Chrysler in Russia: Stratus/Sebring and Moskvich Aleko
Building Chrysler Sebrings in Russia
In April 2006, Chrysler announced that Gorky Automotive Works (GAZ), a Russian automaker, was buying Chrysler's entire Sterling Heights production line and moving it to Russia, where the Sebring and Stratus got a new lease on life - under license. It was announced at the time that 65,000 vehicles would be made each year - well under the plant's capacity but quite a bit for Russia. GAZ said it would buy Chrysler 2.4 liter engines made in Mexico (the 2.0-liter based ones used in first-generation PT Cruisers, not the World Engines) for GAZ's vehicles, in a long-term contract. The Sterling Heights plant stopped building the “JR” (second-generation Stratus/Sebring) cars in May 2006, in favor of a new design which was, ironically, not as favorably received.
The Chrysler Sebring was built from 2008 to the end of 2010 in Russia by GAZ, in Novgorod, with few and minor changes; in the end, the economic crisis dropped sales below viability, and the plant was switched to contract manufacturing for other worldwide automakers.
DaimlerChrysler Automotive Russia
Daimler Automotive Russia ZAO, renamed DaimlerChrysler in 2000, was a Russian enterprise with a 100% foreign capital, created in 1994 as part of Mercedes-Benz AG. The first foreign automobile company to be established in Russia, the Leningrad-based outfit had 250 workers and sold Mercedes, Maybachs, Chryslers, Dodges, and Jeeps. In 2005, the company had 38 dealers for Mercedes and 12 for Chrysler and Jeep. It sold the full line of Chryslers (aside from V6 300s and Pacificas), the Dodge Caliber and Viper, and the full range of Jeeps (with Liberty sold as Cherokee, as it is everywhere but the US). Support for the Chrysler dealers was picked up by Fiat when DaimlerChrysler split up.
The Moskvich Aleko (Keith Adams and Andy Thompson)
First shown in Europe at the 1988 Paris Salon, the Moskvich Aleko was a huge advance over its predecessor. However many in the press commented on its similarity with the Talbot 1510 (Chrysler Alpine), and wondered if the car was the result of a collaborative effort. PSA (Peugeot, buyer of Chrysler Europe) stated firmly that there were no links between the companies, and that the resemblance was purely coincidental. The styling link between the two was put down to Eastern European plagiarism. The Aleko (as it was known in Europe) looked remarkably similar to the 1510/Alpine, although the flanks look much more solid than the original, thanks to the loss of its sharp swage lines.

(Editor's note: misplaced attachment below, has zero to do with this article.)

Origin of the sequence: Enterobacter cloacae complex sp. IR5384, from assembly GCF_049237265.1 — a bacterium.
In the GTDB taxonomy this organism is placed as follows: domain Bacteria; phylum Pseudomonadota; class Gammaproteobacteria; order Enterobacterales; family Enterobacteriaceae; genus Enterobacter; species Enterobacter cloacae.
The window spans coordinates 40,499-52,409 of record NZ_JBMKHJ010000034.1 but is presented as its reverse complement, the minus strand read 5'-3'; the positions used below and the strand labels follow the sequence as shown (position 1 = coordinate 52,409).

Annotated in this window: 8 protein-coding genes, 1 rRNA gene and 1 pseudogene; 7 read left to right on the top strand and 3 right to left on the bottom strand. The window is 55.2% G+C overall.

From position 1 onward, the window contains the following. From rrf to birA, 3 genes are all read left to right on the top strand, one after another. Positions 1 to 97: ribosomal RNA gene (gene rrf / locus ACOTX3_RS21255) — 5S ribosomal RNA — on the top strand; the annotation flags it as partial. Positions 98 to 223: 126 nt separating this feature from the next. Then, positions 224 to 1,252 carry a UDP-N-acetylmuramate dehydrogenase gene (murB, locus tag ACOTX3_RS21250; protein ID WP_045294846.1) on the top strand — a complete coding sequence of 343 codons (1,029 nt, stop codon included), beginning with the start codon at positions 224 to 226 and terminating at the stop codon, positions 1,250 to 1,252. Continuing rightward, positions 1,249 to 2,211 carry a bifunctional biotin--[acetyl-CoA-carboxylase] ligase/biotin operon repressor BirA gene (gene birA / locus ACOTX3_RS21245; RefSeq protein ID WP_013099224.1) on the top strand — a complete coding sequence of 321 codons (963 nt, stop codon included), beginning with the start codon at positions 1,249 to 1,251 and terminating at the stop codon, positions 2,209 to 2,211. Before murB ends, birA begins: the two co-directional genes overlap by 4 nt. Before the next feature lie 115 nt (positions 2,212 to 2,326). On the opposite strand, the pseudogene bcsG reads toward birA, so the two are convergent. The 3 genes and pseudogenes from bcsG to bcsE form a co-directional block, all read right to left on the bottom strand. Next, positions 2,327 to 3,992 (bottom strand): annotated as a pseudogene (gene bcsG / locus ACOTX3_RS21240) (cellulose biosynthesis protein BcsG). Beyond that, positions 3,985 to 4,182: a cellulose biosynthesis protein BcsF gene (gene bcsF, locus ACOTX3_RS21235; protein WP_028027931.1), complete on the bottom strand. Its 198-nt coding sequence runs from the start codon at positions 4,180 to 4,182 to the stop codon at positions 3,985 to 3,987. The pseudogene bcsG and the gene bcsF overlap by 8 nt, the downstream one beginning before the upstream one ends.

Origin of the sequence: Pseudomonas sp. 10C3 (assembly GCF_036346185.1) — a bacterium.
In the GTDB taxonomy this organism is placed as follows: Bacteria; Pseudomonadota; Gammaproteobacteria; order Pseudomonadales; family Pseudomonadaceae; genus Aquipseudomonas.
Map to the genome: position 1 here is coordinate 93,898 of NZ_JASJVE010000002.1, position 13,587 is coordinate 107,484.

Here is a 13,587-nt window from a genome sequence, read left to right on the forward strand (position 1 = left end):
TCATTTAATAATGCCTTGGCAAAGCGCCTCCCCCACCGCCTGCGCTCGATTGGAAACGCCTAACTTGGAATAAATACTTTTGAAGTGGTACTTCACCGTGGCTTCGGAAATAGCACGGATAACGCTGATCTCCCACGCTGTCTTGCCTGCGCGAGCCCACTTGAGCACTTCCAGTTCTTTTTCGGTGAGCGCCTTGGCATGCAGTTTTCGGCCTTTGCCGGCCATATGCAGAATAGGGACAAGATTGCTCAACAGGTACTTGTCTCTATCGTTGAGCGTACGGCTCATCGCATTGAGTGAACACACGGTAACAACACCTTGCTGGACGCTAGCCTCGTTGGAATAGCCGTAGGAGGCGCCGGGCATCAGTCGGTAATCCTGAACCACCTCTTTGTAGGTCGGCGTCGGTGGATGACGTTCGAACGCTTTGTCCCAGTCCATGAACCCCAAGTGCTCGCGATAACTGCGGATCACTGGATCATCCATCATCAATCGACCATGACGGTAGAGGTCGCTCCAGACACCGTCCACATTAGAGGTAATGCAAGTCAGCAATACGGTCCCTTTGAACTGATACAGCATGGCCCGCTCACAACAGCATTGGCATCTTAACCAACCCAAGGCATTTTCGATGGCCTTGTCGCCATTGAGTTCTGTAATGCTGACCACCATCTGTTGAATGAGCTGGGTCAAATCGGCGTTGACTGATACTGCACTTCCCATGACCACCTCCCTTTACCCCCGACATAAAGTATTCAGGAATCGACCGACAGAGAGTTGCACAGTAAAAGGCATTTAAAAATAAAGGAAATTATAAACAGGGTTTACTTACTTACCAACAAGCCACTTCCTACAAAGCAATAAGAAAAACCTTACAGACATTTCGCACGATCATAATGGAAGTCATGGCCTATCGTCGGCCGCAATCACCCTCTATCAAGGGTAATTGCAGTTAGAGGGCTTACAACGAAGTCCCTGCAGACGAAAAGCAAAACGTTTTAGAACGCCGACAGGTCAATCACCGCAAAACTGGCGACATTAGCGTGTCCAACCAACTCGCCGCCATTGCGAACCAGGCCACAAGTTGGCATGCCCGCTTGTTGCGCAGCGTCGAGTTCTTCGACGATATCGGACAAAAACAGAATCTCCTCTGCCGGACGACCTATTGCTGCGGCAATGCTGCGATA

There has since been considerable retrospective speculation that perhaps Chrysler and Moskvich discussed plans, although no evidence has yet surfaced which would corroborate this theory. In fact, when asked about the Moskvich Aleko, and whether it was linked to the Alpine in any way, Chrysler’s Roy Axe’s answer was a firm “no.” Moskvich, however, bought a number of Alpines when it started developing the Aleko, and probably did a credible imitation through reverse engineering.
The Russian Wikipedia entry claimed that bodyshell design of the 4th generation Moskvich was based on the SIMCA 1307, quoting engineers as saying that the first М-2141 prototype used a SIMCA frame with new body panels and domestic running gear.
The Aleko was imported into some European markets, and occupied the budget end of the market where East European products traditionally resided. Production continued into the 21st century, though Moskvich’s financial problems in the 1990s meant that many Alekos were left to languish, half-built, due to a shortage of money with which to pay suppliers. Later models had a Renault engine option.
JVint wrote: “The Moskvich 2141 Aleko is directly based on the Simca body. The Simca was shown in an exhibition of French technology held in Moscow in the late seventies; heads of the Communist Party liked it and ordered Moskvich to make a copy. I have heard that first batch of Alekos made for factory testing in the early eighties had actual Simca bodies with a modified front end. The Moskvich factory went bankrupt in 2001.”
Fiat Chrysler sold Dodge, Chrysler, and Jeep cars in Russia in 2014, but did not sell any Dodges in 2015. Sales were minimal for all these brands, with 26 Dodges sold in 2014; 28 Chryslers in the first eight months of 2015; and even 24 Alfa Romeos in the first eight months of 2015. The only volume cars FCA had in Russia were Fiat (2,539 for that time period) and Jeep (1,557). In 2014, FCA sold 5,090 Jeeps and 4,760 Fiats in Russia.